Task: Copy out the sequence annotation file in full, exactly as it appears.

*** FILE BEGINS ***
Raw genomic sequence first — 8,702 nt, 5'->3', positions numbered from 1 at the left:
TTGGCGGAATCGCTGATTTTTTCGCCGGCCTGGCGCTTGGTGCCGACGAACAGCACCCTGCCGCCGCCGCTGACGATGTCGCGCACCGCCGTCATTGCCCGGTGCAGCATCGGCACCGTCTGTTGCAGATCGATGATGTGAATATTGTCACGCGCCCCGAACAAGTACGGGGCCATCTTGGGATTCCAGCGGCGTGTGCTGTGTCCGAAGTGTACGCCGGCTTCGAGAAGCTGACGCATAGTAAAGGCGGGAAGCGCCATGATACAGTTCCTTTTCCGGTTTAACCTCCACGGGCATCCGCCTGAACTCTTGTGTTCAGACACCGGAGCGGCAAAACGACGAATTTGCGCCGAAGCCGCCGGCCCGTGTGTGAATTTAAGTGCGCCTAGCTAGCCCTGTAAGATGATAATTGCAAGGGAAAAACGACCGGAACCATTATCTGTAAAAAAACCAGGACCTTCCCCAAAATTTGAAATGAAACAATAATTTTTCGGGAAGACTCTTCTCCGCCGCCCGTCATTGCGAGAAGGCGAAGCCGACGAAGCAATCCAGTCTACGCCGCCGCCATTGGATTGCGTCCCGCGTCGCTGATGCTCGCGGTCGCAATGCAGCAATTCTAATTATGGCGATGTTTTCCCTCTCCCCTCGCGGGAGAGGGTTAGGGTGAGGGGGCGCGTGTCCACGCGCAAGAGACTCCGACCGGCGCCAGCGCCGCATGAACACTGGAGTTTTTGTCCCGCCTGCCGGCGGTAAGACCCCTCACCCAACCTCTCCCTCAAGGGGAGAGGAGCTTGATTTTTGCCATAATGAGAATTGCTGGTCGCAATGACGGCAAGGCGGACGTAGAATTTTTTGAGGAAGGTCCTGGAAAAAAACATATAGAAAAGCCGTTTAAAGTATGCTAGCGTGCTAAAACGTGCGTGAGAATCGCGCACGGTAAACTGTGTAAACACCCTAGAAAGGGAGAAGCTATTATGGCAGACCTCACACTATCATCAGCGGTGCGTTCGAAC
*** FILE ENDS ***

Raw genomic sequence first — 8,702 nt, 5'->3', positions numbered from 1 at the left:
TTGGCGGAATCGCTGATTTTTTCGCCGGCCTGGCGCTTGGTGCCGACGAACAGCACCCTGCCGCCGCCGCTGACGATGTCGCGCACCGCCGTCATTGCCCGGTGCAGCATCGGCACCGTCTGTTGCAGATCGATGATGTGAATATTGTCACGCGCCCCGAACAAGTACGGGGCCATCTTGGGATTCCAGCGGCGTGTGCTGTGTCCGAAGTGTACGCCGGCTTCGAGAAGCTGACGCATAGTAAAGGCGGGAAGCGCCATGATACAGTTCCTTTTCCGGTTTAACCTCCACGGGCATCCGCCTGAACTCTTGTGTTCAGACACCGGAGCGGCAAAACGACGAATTTGCGCCGAAGCCGCCGGCCCGTGTGTGAATTTAAGTGCGCCTAGCTAGCCCTGTAAGATGATAATTGCAAGGGAAAAACGACCGGAACCATTATCTGTAAAAAAACCAGGACCTTCCCCAAAATTTGAAATGAAACAATAATTTTTCGGGAAGACTCTTCTCCGCCGCCCGTCATTGCGAGAAGGCGAAGCCGACGAAGCAATCCAGTCTACGCCGCCGCCATTGGATTGCGTCCCGCGTCGCTGATGCTCGCGGTCGCAATGCAGCAATTCTAATTATGGCGATGTTTTCCCTCTCCCCTCGCGGGAGAGGGTTAGGGTGAGGGGGCGCGTGTCCACGCGCAAGAGACTCCGACCGGCGCCAGCGCCGCATGAACACTGGAGTTTTTGTCCCGCCTGCCGGCGGTAAGACCCCTCACCCAACCTCTCCCTCAAGGGGAGAGGAGCTTGATTTTTGCCATAATGAGAATTGCTGGTCGCAATGACGGCAAGGCGGACGTAGAATTTTTTGAGGAAGGTCCTGGAAAAAAACATATAGAAAAGCCGTTTAAAGTATGCTAGCGTGCTAAAACGTGCGTGAGAATCGCGCACGGTAAACTGTGTAAACACCCTAGAAAGGGAGAAGCTATTATGGCAGACCTCACACTATCATCAGCGGTGCGTTCGAAC